During the last ice age the bank was part of a large landmass connecting Europe and the British Isles, now known as Doggerland. It has long been known by fishermen to be a productive fishing bank; it was named after the doggers, Old Dutch fishing boats especially used for catching cod.
The bank extends over approximately 17,600 square kilometres (6,800 sq mi), with its dimensions being about 260 by 97 kilometres (162 by 60 mi) long by broad. The water depth ranges from 15 to 36 metres (49 to 118 ft), about 20 metres (66 ft) shallower than the surrounding sea.
The bank is an important fishing area, with cod and herring being caught in large numbers. It gives its name to the Dogger sea area used in the BBC Radio 4 Shipping Forecast. Several shipwrecks lie on the bank.
Dogger Bank has been identified as an oceanic environment that exhibits high primary productivity throughout the year in the form of phytoplankton. As such, it has been proposed by various groups to designate the area a Marine Nature Reserve.
Geologically, the feature is most likely a moraine, formed during the Pleistocene. At differing times during the last last glacial period it was either joined to the mainland or an island. The bank was part of a large landmass, now known as Doggerland, which connected Britain to the European mainland until it was flooded some time after the end of the last ice age.
The 1931 Dogger Bank earthquake took place below the bank, measuring 6.1 on the Richter scale and was the largest earthquake ever recorded in the United Kingdom. Its hypocentre was 23 kilometres (14 mi) beneath the bank, and the quake was felt in countries all around the North Sea, causing damage across eastern England.
South of Dogger Bank is the Cleaver Bank.
Naval battles and incidents
- Battle of Dogger Bank (1696), during the Nine Years' War on a French fleet under the command of Jean Bart was victorious over the ships of the Grand Alliance.
- Battle of Dogger Bank (1781), during the War of American Independence, a Royal Navy squadron fought a Dutch squadron on 5 August 1781.
- Dogger Bank incident, during the Russo-Japanese War, Russian naval ships opened fire on British fishing boats in the on 21 October 1904, mistaking them for Japanese torpedo boats.
- Battle of Dogger Bank (1915) and Battle of Dogger Bank (1916), during the First World War, saw battles in and between the Royal Navy and the German High Seas Fleet.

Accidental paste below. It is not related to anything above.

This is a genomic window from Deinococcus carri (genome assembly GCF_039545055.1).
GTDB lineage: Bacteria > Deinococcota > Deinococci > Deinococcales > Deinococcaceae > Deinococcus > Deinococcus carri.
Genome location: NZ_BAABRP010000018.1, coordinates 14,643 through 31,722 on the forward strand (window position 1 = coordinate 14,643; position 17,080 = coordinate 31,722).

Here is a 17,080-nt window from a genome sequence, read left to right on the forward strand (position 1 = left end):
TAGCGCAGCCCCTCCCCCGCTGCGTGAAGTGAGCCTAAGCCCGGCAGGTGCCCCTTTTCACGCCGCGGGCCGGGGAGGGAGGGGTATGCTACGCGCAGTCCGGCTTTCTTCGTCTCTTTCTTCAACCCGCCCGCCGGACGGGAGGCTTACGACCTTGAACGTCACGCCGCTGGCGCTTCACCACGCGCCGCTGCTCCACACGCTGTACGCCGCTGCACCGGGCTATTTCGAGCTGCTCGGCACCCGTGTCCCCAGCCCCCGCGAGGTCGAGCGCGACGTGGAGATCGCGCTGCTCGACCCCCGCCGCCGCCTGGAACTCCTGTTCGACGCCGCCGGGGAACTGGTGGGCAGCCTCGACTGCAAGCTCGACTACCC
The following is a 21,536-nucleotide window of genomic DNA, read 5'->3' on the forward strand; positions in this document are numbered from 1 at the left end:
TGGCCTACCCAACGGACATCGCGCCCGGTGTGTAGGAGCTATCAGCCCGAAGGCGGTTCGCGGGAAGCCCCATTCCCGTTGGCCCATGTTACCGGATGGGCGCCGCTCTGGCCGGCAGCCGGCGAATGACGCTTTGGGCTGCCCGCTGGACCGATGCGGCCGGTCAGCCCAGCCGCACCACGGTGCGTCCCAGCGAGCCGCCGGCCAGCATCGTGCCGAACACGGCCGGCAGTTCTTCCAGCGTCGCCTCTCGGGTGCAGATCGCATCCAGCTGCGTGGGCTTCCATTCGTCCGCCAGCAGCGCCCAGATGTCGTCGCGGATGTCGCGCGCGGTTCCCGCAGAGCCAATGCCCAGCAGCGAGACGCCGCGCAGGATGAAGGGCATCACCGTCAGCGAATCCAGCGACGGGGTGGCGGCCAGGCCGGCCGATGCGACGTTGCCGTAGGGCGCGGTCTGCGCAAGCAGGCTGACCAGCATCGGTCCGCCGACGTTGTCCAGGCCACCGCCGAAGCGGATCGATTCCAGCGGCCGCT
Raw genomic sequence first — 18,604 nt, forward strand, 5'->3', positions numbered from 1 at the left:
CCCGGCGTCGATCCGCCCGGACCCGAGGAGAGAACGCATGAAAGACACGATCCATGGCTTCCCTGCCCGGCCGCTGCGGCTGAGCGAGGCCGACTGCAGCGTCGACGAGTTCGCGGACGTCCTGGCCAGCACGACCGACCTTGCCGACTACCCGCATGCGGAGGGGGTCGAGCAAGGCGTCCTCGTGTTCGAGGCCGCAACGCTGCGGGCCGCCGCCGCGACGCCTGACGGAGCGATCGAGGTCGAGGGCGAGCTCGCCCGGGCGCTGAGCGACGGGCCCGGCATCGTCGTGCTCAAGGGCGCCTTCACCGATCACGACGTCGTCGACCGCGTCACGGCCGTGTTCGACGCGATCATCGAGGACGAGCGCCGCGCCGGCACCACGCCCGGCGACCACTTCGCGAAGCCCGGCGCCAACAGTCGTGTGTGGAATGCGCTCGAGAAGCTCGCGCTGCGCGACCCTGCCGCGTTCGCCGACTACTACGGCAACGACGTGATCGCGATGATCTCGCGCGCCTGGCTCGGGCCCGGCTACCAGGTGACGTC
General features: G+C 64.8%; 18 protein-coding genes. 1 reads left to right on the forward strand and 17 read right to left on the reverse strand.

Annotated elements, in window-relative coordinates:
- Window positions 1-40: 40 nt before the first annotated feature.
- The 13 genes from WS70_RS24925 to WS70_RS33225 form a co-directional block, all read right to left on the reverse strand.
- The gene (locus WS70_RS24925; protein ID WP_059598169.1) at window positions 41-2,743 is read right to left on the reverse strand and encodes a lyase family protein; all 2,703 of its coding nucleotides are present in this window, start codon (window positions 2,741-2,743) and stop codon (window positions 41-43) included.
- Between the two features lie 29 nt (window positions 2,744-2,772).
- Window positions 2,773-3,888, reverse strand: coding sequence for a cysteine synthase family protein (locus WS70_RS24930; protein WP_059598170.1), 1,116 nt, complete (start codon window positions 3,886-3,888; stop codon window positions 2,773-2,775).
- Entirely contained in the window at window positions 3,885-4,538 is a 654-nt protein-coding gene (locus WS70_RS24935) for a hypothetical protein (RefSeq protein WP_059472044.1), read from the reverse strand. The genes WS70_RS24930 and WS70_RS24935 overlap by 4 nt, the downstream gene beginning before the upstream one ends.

- In 1966, the German submarine U-Hai, a German Type XXIII submarine sank during a gale. 19 of 20 men died, one of the worst peacetime naval disasters in German history.
In January 2010, a licence to develop a wind farm on Dogger Bank was granted to Forewind Ltd, a consortium of developers. Originally projected to develop up to 9 gigawatts of power as part of a planned nine zone project of 32 gigawatts, the plan was later scaled down to a 7.2 gigawatt installation in agreement with the area's owner Crown Estates.
- Fishing in the North Sea
- Dogger Bank itch, a dermatological condition common in North Sea fishmen
- Sailing Over the Dogger Bank, a traditional sea shanty sung by sailors in the area
- Other places under the North Sea: Broad Fourteens, Devil's Hole (North Sea), Fisher Bank, Fladen Ground, Long Forties, Silver Pit, Outer Silver Pit
- Stride, A.H (January 1959). "On the origin of the Dogger Bank, in the North Sea". Geological Magazine. 96 (1): 33–34. doi:10.1017/s0016756800059197.
- "The Dogger Bank - A Potential MPA" (PDF). WWF. Retrieved 15 Oct 2008.
- Spinney, Laura (25 Apr 2013). "Searching for Doggerland - National Geographic Magazine". Ngm.nationalgeographic.com.
- Duff, Joel (24 Feb 2014). "Fishing for Fossils in the North Sea: The Lost World of Doggerland – Naturalis Historia". Thenaturalhistorian.com.
- Laister, David (19 Feb 2014). "Dogger Bank wind farm zone to be scaled back by 20 per cent". Grimsby Telegraph.
- "BBC News - New UK offshore wind farm licences are announced". news.bbc.co.uk. January 8, 2010.
Media related to Dogger Bank at Wikimedia Commons Coordinates: 54°43′28.63″N 2°46′06.80″E / 54.7246194°N 2.7685556°E